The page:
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High school students learn on the job with work experience program

BOW VALLEY – Jackson Dierickse stood proudly at the Canmore Civic Centre last Friday as organizers of the Canmore Winter Festival unveiled Dirty Bird, a sculpture the 14-year-old spent a week helping to create.
Raven Statue
Ethan Lewis, Cedar Mueller and Jackson Dierckse sit with their Dirty Bird, the statue was unveiled at the Civic Centre in Canmore on Friday (Feb. 1).

BOW VALLEY – Jackson Dierickse stood proudly at the Canmore Civic Centre last Friday as organizers of the Canmore Winter Festival unveiled Dirty Bird, a sculpture the 14-year-old spent a week helping to create.

“It’s crazy and tiring and mind blowing,” Dierickse said with a smile.

Part of a team of Grade 9s from Canmore Collegiate High School, Dierickse was one of four who put together the raven-shaped sculpture with help from well-known Bow Valley artist Ceder Mueller as part of a Canadian Rockies Public Schools (CRPS) work experience program.

“This was always a big dream job, so being able to do this was like ‘heck yeah,’ “ Dierickse said.

In total, more than 80 Grade 9 students from Canmore and Banff took part in the work experience project for the second year with students working four to five days with the job of their choice, given a partnered Bow Valley business or organization was available.

“Last year was the first year as a pilot to see if it worked and it did,” Hans Holthuis, assistant principal of the high school explained.

For the Dirty Bird sculpture, Town of Canmore employees collected skis for two months prior to the project, learning the history behind each pair.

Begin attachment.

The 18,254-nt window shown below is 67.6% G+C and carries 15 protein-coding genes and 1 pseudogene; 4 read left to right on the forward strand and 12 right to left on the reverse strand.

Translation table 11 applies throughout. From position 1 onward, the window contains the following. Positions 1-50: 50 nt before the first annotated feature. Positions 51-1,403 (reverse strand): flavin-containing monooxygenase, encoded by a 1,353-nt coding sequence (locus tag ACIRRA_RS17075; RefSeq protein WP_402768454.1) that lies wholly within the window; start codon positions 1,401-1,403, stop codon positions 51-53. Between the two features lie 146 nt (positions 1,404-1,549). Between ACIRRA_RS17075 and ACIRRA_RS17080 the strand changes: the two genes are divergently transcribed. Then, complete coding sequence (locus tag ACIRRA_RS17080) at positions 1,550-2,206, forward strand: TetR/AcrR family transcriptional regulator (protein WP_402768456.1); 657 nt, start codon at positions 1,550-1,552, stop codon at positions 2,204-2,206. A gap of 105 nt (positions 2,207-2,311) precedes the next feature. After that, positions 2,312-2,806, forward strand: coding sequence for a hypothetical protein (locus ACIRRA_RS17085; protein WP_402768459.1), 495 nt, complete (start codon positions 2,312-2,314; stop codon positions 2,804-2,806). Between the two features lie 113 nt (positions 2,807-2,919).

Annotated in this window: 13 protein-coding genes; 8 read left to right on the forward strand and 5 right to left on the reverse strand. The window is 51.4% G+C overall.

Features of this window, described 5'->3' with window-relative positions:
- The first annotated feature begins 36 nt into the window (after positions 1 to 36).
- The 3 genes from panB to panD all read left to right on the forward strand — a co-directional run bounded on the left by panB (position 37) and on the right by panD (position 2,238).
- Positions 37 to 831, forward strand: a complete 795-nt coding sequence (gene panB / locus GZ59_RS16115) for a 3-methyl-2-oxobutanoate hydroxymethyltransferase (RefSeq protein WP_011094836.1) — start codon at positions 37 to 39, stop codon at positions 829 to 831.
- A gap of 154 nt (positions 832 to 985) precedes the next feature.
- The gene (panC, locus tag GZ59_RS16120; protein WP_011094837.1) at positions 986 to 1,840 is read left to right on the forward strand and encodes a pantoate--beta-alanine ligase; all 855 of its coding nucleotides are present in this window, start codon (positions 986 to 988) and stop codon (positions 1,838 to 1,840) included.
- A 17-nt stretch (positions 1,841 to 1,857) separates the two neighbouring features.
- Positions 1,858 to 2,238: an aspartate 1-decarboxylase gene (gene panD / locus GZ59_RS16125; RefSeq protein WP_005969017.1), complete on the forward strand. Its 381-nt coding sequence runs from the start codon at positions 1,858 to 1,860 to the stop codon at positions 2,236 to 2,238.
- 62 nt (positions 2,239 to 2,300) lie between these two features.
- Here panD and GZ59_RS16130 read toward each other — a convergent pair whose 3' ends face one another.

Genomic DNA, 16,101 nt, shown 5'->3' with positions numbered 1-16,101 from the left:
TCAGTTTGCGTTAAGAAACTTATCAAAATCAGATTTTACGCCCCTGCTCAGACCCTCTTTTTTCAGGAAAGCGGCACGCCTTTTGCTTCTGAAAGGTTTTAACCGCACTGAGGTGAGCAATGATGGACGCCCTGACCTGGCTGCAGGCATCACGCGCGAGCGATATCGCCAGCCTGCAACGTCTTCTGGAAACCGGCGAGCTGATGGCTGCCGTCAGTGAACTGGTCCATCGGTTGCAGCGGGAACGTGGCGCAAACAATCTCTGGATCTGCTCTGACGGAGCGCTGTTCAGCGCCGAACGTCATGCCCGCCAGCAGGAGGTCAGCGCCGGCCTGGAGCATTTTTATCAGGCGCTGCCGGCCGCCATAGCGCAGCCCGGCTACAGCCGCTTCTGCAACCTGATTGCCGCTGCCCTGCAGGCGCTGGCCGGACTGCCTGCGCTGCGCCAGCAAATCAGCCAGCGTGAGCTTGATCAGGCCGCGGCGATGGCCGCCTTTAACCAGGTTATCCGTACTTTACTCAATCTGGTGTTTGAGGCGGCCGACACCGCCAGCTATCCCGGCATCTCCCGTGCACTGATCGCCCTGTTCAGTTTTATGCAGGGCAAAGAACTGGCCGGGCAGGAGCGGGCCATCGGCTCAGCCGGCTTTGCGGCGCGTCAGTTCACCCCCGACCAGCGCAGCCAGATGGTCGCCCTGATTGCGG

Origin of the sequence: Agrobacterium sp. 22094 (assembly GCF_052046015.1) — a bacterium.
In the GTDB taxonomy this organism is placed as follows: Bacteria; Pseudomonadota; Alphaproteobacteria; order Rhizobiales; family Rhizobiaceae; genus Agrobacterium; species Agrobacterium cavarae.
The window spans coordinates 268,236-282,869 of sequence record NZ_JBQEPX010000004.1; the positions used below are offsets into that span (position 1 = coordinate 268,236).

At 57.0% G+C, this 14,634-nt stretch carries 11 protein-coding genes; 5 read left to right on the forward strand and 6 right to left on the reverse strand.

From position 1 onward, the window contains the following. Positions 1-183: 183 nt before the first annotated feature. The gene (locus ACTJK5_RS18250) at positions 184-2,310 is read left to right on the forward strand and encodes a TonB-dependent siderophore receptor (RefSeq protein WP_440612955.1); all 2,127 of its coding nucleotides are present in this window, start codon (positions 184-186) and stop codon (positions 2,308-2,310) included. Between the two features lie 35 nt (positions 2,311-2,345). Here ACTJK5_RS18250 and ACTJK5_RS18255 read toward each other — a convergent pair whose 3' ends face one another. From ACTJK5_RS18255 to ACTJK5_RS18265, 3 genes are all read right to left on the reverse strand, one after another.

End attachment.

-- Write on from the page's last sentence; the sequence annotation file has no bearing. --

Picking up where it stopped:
“We were overwhelmed with ski donation,” Nicky Pacas, arts and culture coordinator with the Town said at the unveiling.

“Everyone shared their stories with the ski drop off ... there are signatures, there are Olympian skis in there – this required an entire community.”

Paying tribute to late Canmore Collegiate shop teacher Tony Vanderlee, who once had a side business called Raven Lunatics, Pacas describes the Dirty Bird raven “coming to life” in the room next to Vanderlee’s old classroom where students would “peek into” everyday to borrow tools.

“Dirty Bird, our piece of community art, is a reminder about the depth of the community, the stories we have and the people who shape those stories into what we see all around us,” Pacas wrote in an email.

Dirty Bird is just one of the many success stories that originated from the work experience program, as many Grade 9 students agreed the week was beneficial.

For example, Ivy Tupper’s career choice as a nurse was reaffirmed after spending more than 15 hours in the hospital helping assist in the delivery of a newborn.

“It was mostly observation, but I was able to watch a baby be born,” the 14-year-old said. “I really wanted to do that ... and it was really cool.”

With permission from her parents, Tupper was at the Canmore General Hospital from 8 a.m. to midnight assisting and watching the delivery.

“[The program was] 100 per cent beneficial,” Tupper said.

International student Cecibell Ortiz-Caceres agreed.

“It taught me the importance of being prepared and to know what is going on around me,” Ortiz-Caceres said.

Originally from Spain, Ortiz-Caceres shadowed Parks Canada employees in Banff for a week. Part of her learning experience was examining animals in the national parks.

“The most exciting [part] we had to analyze the animals living there. They showed me a deer hit by the train and we had to analyze every organ,” Ortiz-Caceres explained.

The 14-year-old said after the week was done she realized she wants to be a biologist.

“I was able to suggest preventative ways so animals don’t get hit on the train tracks ... my mom was really proud of me,” Ortiz-Caceres said with a smile.

With the success of the program and hearing the student’s stories, Holthuis said the work experience program is something that will continue through CRPS and hopefully expand in the following years.


Jenna Dulewich

About the Author: Jenna Dulewich

Jenna Dulewich is a national and provincial award-winning multi-media journalist. Joining the Rocky Mountain Outlook in 2019, she covers Stoney Nakoda, MD of Bighorn, Canmore and court.
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